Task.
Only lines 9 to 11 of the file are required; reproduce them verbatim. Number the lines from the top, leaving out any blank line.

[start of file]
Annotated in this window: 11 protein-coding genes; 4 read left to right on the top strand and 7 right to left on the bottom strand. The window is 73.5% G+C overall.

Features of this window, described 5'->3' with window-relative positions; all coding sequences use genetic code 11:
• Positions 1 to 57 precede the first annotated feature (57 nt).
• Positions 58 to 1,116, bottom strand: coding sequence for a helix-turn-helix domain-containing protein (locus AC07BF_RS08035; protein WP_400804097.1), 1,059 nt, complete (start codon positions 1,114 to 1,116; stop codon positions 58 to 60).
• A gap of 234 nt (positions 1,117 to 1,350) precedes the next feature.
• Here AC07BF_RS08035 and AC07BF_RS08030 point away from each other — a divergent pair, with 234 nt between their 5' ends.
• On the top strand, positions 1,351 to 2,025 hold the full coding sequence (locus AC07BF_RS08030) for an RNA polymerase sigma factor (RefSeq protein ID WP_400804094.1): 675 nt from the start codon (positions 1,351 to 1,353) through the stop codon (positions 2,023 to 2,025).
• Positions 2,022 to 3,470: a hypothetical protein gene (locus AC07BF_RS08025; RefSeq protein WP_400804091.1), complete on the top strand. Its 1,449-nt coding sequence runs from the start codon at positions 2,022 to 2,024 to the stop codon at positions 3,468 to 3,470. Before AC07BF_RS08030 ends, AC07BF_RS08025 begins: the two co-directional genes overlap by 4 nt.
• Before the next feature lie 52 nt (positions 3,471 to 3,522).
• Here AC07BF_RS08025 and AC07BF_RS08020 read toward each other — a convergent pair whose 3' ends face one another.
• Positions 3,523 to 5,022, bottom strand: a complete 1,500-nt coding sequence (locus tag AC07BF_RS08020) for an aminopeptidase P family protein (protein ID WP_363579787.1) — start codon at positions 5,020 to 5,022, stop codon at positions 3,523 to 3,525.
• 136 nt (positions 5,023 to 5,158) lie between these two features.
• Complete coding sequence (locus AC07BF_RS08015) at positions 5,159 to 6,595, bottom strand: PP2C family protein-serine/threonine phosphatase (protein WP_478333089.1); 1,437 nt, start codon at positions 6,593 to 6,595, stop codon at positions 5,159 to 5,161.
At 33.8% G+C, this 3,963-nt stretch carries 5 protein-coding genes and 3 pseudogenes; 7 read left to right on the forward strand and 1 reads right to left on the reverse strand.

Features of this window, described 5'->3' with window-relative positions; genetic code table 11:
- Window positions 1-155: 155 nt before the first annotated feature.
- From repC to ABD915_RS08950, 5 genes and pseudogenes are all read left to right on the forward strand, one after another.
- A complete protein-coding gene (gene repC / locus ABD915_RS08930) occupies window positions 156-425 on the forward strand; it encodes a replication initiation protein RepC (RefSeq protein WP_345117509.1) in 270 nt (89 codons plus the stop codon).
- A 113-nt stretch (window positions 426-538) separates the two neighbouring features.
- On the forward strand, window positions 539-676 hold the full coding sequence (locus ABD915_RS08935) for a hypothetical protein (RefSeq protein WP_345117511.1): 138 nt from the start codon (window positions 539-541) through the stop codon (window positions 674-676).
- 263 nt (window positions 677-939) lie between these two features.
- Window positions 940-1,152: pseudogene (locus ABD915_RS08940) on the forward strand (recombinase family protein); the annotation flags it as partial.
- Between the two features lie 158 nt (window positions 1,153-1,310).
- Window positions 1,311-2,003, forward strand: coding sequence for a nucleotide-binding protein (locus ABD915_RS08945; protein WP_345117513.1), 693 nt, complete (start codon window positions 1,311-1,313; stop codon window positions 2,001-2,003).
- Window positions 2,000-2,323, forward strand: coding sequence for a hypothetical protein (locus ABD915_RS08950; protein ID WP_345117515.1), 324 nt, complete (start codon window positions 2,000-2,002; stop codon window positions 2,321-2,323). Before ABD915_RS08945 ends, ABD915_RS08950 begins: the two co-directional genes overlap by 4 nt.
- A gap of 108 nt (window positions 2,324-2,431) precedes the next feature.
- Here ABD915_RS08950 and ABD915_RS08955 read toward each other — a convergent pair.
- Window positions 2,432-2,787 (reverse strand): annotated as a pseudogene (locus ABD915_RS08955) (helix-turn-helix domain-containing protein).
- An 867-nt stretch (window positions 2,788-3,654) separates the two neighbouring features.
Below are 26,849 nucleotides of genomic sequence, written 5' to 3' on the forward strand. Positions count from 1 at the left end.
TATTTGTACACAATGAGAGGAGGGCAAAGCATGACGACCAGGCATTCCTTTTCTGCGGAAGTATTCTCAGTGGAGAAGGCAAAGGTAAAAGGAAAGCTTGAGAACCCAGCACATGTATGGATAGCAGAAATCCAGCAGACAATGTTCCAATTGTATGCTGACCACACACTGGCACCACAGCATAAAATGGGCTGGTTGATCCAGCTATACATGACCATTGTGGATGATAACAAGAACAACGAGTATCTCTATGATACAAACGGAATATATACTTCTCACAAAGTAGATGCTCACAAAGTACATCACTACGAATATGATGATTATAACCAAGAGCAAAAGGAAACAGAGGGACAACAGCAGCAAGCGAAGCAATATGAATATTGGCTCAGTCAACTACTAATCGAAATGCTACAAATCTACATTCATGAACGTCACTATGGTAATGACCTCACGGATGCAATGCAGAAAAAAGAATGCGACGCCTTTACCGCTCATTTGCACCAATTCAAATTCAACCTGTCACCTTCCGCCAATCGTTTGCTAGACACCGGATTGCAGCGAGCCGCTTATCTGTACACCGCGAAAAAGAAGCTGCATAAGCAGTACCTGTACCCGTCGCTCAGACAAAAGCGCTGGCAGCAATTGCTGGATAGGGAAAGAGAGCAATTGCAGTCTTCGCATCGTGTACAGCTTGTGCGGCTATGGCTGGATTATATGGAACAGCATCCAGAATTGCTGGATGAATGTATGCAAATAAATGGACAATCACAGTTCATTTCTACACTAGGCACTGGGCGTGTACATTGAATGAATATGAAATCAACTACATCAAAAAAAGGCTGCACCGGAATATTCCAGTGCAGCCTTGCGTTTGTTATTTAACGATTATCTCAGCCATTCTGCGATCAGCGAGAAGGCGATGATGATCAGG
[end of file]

• Before the next feature lie 52 nt (positions 3,471 to 3,522).
• Here AC07BF_RS08025 and AC07BF_RS08020 read toward each other — a convergent pair whose 3' ends face one another.
• Positions 3,523 to 5,022, bottom strand: a complete 1,500-nt coding sequence (locus tag AC07BF_RS08020) for an aminopeptidase P family protein (protein ID WP_363579787.1) — start codon at positions 5,020 to 5,022, stop codon at positions 3,523 to 3,525.